How did she define the future? Hers was the first coronation to ever be televised, drawing more than 20 million viewers worldwide. In 1970 during a tour of Australia and New Zealand with her husband, Elizabeth declined the security of her vehicle and pioneered the royal “walkabout”, approaching the line of people gathered to catch sight of her to greet them, shake their hands, and share a moment with them. She broke with tradition and had her children educated at schools, not through tutors at home. In 2013, she approved the Succession to the Crown Act, which gives daughters and sons of future British monarchs equal rights to the throne. And let’s not forget her appearance with James Bond for the 2012 London Olympics opening ceremony, her viral video with Prince Harry responding to President Obama and Michelle Obama’s Invictus Games mic drop video message (“Oh, really. Please.” will forever be the poshest shade ever delivered) and her appearance with Paddington Bear for her 2022 Platinum Jubilee celebrations.
She sat in the driver’s seat
Quite literally. As mentioned, the Queen drove herself well into her nineties; and that she and her husband were huge fans of Jaguars and Land Rovers was well-known. When not on official business, Elizabeth regularly drove, mostly around the Windsor and Balmoral estates.
One of her most memorable times behind the wheel has to be when she took Saudi Arabia’s Crown Prince Abdullah for a spin around Balmoral, Scotland, in 1998.
The joy of this joyride anecdote is two-fold: firstly, the Prince was not told who his chauffeur would be when he was invited to get into the passenger seat, and was thoroughly surprised—but allowed no time to react—when Elizabeth climbed into the driver’s seat and took off; and secondly, at the time, it was illegal for women in Saudi Arabia to drive. While the Queen may not have done it to make a point, it certainly challenged the notion that women can’t or shouldn’t drive. (Women in Saudi Arabia continued to fight for their right to get behind the wheel until 2018, when it finally became legal for women to drive.)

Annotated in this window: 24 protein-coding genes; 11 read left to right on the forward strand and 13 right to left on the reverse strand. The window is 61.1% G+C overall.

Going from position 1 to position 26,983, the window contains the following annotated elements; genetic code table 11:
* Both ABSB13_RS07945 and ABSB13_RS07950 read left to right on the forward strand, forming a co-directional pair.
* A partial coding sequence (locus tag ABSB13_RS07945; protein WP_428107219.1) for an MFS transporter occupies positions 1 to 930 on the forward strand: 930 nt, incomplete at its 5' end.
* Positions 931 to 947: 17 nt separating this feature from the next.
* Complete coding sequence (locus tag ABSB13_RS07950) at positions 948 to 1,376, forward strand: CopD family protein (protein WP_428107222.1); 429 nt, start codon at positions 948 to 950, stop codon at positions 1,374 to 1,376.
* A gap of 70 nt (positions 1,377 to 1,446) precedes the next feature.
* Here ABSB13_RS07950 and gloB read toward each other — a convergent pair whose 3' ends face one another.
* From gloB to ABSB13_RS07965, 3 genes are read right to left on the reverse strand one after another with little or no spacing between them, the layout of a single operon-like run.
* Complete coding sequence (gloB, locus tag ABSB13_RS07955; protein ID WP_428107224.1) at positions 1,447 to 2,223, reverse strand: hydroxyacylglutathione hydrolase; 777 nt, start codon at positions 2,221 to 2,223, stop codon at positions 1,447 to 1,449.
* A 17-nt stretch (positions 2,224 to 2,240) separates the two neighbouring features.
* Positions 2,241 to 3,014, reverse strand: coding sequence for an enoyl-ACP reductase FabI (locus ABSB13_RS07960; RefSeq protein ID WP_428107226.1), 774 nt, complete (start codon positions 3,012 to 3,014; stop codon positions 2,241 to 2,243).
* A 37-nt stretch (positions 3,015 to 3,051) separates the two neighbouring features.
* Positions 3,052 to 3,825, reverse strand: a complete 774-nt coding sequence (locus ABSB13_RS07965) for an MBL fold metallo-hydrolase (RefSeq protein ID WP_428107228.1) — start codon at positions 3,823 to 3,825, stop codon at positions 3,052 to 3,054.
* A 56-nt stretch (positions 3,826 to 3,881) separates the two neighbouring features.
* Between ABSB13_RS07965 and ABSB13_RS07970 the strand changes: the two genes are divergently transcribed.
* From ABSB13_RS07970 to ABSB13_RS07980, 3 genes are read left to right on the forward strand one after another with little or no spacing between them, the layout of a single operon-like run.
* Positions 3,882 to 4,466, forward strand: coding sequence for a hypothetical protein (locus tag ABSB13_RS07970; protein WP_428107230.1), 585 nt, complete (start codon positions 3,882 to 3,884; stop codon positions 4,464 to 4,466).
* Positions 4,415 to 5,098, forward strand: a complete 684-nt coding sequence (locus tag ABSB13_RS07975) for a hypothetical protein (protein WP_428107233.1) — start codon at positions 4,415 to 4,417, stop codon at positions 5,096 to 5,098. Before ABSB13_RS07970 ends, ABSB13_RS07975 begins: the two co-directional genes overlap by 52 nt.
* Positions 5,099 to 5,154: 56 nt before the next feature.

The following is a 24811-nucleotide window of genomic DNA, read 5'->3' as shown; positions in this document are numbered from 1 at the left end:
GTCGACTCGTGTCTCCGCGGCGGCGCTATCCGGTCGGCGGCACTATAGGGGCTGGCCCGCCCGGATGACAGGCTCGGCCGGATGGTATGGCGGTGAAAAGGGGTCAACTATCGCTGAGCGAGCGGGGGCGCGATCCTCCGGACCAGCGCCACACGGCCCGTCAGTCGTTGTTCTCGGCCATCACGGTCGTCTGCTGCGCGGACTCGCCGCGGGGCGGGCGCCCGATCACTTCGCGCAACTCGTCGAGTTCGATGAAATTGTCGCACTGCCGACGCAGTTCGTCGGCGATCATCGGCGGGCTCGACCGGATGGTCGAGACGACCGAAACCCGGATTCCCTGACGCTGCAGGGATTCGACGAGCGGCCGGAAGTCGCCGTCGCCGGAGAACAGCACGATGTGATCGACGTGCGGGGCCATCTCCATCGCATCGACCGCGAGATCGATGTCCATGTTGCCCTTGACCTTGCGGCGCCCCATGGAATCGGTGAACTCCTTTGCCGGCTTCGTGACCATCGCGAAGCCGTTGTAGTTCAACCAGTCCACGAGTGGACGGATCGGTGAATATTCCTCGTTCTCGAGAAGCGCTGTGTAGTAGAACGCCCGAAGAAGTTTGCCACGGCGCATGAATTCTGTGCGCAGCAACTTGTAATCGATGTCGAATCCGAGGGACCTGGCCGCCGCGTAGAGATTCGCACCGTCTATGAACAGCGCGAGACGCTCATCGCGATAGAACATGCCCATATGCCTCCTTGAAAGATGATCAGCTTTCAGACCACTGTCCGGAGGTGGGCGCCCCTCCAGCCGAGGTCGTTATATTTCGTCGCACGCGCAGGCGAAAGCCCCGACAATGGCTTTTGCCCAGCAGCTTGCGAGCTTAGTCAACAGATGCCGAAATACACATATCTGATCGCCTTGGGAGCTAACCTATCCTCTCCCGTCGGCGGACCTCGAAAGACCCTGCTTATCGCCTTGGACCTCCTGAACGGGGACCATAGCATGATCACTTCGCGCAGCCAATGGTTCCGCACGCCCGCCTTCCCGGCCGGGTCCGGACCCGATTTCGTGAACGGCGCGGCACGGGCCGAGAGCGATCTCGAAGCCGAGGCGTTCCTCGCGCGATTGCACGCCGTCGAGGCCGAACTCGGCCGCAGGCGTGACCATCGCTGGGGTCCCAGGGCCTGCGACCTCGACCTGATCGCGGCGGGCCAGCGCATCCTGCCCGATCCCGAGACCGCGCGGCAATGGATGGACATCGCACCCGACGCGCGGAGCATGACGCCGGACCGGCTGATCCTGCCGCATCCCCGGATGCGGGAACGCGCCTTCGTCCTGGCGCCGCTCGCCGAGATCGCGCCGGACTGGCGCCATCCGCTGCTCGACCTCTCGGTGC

She used her reign to make better decisions
Elizabeth was just 10 years old when her uncle abdicated and altered the trajectory of her life forever. And while life for the heir to a throne is never “normal”, most don’t have to think about inheriting that responsibility and weight of expectation in their 20s like she did. Just look at King Charles III ascending the throne now at 73.
Throughout her reign, gestures were made to recognise the past and open the door to a fairer future. Part of that came in the form of downsizing. For example, saying goodbye to the royal yacht; more modest celebrations; and paying taxes on her private income. And while it can never erase the past or make up for it, the British empire shrank during Elizabeth’s rule, and she made an effort to address history.
In 2011 she became the first UK monarch to visit the independent Republic of Ireland. During a state dinner at Dublin Castle, the Queen said (after a greeting in Gaelic), “To all those who suffered as a consequence of our troubled past, I extend my sincere thoughts and deep sympathy. With the benefit of historical hindsight, we can all see things which we would wish had been done differently, or not at all.”
The old woman who died last week was once a young woman who had to give up her own life to be the face of others’ decisions, to live by everyone else’s expectations, and to do her duty. This she did right up until two days before her death, when she welcomed Liz Truss as her new prime minister on September 6.
Rest in peace, Your Majesty. You’ve done your duty.